Breakups happen for all sorts of reasons, and recovering doesn’t always come easy.  Some people quickly recover from breakups, but for others, it might take a while. A breakup becomes even more complicated if you were sharing finances. The whole process of separating finances again becomes a nightmare.

When you have shared accounts and shared expenses it can be difficult to decern divide those things back up in a way that both parties feel is fair. Relationships may have certain agreements or arrangements for dividing up the housework load and income, so simply taking your own pay may not always be feasible. Plus, if one partner will have the expenses of moving, they may need financial help to do so.


Whereas unmarried couples may find it easy to separate, it is a different story when it comes to married couples. When you are married, there are legal entitlements that your partner may have over your money.  If you have been sharing finances with your spouse and now calling it quits, here is how to navigate your breakup and keep your finances intact.

Splitting up finances after a divorce can be a difficult process

Close All Your Joint Accounts

If you have any joint accounts that you share, now is the time to close them. Unless you are married, it is advised that everyone gets their own accounts and only have one joint account. After closing the accounts, share the money equally. Also, if you have any direct deposits or automatic payments that you might have synced to these accounts, you will have to change them as well.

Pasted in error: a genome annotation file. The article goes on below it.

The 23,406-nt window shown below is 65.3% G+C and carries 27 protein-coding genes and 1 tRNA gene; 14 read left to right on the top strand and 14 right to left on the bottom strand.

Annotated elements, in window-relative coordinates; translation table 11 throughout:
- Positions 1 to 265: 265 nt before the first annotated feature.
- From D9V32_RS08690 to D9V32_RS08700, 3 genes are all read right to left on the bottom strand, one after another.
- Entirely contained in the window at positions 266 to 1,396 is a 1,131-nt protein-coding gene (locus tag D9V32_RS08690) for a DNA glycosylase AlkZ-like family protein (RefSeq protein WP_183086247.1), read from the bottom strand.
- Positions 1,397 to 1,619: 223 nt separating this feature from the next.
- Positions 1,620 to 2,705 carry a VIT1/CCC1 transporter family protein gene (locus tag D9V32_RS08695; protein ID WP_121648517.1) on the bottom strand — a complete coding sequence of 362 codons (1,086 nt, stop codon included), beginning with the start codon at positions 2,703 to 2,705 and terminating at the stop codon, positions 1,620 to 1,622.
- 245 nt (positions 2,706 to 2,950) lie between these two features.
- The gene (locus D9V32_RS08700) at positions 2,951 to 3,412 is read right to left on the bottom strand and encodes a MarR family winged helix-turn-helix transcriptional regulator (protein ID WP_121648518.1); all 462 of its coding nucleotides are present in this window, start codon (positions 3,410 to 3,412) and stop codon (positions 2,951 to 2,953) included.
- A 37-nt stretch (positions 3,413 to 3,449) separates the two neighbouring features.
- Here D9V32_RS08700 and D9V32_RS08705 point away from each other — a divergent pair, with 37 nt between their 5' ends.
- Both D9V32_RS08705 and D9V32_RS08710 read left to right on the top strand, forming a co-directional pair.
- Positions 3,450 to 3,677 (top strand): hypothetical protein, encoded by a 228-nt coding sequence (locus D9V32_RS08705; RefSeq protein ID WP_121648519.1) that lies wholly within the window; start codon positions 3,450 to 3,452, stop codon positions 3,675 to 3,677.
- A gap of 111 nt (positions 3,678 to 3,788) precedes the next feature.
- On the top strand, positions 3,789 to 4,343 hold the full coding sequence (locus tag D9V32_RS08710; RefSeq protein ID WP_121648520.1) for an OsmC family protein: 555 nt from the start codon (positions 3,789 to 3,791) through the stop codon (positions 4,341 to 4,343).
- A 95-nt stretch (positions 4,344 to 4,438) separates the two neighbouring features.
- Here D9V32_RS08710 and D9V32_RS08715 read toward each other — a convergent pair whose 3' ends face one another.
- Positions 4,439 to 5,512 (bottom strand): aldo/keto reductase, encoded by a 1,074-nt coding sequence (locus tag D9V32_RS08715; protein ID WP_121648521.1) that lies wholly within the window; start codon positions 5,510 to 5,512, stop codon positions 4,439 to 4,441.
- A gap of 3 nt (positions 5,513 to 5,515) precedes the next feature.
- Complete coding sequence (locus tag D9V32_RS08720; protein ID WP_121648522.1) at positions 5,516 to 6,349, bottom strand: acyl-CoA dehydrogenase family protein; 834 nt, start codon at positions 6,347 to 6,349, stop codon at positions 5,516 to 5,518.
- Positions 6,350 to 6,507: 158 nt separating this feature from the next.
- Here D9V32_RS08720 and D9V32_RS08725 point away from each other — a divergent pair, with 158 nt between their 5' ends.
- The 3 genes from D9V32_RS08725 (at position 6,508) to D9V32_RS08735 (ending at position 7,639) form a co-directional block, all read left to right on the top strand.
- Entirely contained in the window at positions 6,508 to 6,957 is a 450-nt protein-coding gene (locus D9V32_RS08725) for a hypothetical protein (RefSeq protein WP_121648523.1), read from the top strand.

Choose Who Stays In The Apartment or Condo

This is different if you are still renting; however, remember never to leave your name signed on any legally binding contracts such as rent payments. If you bought the apartment, you will have to choose who stays in it. For instance, if your spouse has children, it's only prudent she keeps the condo.

On the other hand, if you bought a home together, you might consider selling it and splitting the proceeds. Alternatively, a partner can buy the other out. Housing is a financial investment and so it should be shared accordingly.

Divide Your Household Stuff

If you found your partner with stuff like TV, Fridges, Beds, and maybe you also came with yours, everyone should take what they bought. However, if you purchased these items together, split and divide them equally between yourselves.


If you find it hard to solve this, let a mediator come in and resolve the issues. The same applies when you are filing for divorce; a mediator can help compromise and solve problems fairly.

Separate Your Joint Debt

If you have car loans, credit cards, or any other loan, split it up. First, figure out who is responsible for paying what and then let everyone be accountable for their debt. For instance, if you have a car loan and one of you is unable to refinance it, sell the car and pay the car loan. You should also divide your credit card debt; otherwise, if your partner defaults, you will be the one held responsible.

Start Again

The road to healing can be long, as you may need to find a new place to live in, pay your security deposit, and buy new furniture and plus other household items. Start planning for your finances, set a new budget, and start working towards your new beginning.

The adage goes, once beaten, twice shy. The next time you enter another relationship, keep your finances separate and instead use a shared household budget for starters. You might think of joint accounts after you are married. However, do not jump into shared finances too soon and splitting them back up can be very burdensome.